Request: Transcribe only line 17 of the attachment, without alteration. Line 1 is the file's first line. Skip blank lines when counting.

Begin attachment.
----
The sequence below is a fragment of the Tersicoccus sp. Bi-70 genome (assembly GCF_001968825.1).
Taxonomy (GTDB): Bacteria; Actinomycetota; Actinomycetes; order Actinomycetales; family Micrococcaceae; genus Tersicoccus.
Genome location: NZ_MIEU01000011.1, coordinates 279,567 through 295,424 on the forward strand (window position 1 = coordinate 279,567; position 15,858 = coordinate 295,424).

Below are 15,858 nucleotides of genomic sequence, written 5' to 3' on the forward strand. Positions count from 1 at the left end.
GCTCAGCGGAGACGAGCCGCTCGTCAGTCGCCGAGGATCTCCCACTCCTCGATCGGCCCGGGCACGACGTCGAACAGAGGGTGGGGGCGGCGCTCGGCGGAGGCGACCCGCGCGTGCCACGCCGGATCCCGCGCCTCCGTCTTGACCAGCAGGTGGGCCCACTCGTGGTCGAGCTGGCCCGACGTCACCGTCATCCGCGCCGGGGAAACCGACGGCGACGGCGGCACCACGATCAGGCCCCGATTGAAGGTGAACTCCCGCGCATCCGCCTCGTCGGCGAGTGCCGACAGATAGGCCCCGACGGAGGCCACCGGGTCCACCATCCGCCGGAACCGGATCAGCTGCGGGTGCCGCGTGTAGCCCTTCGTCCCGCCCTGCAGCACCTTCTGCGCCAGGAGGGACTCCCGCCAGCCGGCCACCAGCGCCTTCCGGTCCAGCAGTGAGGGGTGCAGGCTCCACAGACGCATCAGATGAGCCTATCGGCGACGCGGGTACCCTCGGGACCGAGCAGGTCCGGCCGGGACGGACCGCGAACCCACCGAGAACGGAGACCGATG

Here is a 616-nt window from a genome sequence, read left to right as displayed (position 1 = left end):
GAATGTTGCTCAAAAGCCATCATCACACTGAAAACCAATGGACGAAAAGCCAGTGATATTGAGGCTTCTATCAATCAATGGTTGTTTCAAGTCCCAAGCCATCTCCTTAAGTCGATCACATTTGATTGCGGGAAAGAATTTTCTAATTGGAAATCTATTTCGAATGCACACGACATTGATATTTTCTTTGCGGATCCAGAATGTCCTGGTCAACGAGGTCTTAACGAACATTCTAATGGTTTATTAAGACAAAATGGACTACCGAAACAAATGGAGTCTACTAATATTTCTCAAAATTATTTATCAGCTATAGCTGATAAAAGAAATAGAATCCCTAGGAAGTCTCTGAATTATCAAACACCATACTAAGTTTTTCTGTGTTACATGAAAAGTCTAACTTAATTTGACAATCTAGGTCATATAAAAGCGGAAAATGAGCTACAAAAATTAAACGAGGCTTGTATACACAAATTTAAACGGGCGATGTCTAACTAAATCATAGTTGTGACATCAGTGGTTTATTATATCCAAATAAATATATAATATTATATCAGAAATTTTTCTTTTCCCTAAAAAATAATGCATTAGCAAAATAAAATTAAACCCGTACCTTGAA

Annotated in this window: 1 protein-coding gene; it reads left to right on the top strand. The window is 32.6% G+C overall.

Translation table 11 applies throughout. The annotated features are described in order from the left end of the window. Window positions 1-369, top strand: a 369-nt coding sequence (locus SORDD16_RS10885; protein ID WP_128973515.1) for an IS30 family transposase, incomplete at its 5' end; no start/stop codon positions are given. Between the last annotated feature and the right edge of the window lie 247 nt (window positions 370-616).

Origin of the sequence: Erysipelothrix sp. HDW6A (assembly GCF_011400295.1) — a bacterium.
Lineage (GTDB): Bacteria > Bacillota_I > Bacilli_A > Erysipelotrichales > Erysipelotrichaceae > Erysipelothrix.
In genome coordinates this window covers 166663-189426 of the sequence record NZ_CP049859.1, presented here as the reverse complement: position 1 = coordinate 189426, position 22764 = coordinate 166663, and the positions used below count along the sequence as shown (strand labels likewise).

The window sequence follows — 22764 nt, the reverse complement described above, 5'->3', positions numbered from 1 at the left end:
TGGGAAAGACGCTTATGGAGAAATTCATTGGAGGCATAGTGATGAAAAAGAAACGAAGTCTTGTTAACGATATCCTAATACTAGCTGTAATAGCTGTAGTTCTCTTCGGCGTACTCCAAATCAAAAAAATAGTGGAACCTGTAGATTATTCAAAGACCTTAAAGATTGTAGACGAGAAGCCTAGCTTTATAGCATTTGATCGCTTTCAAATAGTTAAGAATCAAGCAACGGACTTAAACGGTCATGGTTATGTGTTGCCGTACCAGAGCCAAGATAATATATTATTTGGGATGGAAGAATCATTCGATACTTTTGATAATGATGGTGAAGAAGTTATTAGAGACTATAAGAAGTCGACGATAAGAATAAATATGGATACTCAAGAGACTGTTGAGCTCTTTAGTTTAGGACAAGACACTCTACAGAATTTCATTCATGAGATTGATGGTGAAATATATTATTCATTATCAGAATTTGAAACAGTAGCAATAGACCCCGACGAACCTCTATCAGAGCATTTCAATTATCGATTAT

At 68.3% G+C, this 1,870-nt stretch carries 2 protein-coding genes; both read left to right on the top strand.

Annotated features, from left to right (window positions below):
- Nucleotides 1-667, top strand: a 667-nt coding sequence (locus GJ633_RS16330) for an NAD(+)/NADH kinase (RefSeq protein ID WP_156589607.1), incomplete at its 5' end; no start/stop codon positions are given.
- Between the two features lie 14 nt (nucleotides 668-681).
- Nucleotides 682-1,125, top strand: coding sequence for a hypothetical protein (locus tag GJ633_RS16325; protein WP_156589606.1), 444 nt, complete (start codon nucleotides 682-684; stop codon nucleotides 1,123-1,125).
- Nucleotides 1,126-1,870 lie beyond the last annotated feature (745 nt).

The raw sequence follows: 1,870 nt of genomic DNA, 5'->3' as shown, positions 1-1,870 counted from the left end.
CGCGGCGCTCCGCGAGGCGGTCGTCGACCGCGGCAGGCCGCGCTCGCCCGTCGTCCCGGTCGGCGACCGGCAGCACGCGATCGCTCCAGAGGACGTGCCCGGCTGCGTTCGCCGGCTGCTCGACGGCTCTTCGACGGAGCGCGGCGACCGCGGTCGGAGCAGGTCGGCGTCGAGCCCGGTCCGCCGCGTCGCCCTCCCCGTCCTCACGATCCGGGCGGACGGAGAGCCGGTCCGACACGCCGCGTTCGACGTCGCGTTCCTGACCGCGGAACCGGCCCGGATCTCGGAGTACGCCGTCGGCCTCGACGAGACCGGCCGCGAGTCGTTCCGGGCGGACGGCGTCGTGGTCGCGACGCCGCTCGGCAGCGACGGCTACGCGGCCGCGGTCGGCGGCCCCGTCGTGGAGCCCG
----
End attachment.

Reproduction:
- Nucleotides 1-667, top strand: a 667-nt coding sequence (locus GJ633_RS16330) for an NAD(+)/NADH kinase (RefSeq protein ID WP_156589607.1), incomplete at its 5' end; no start/stop codon positions are given.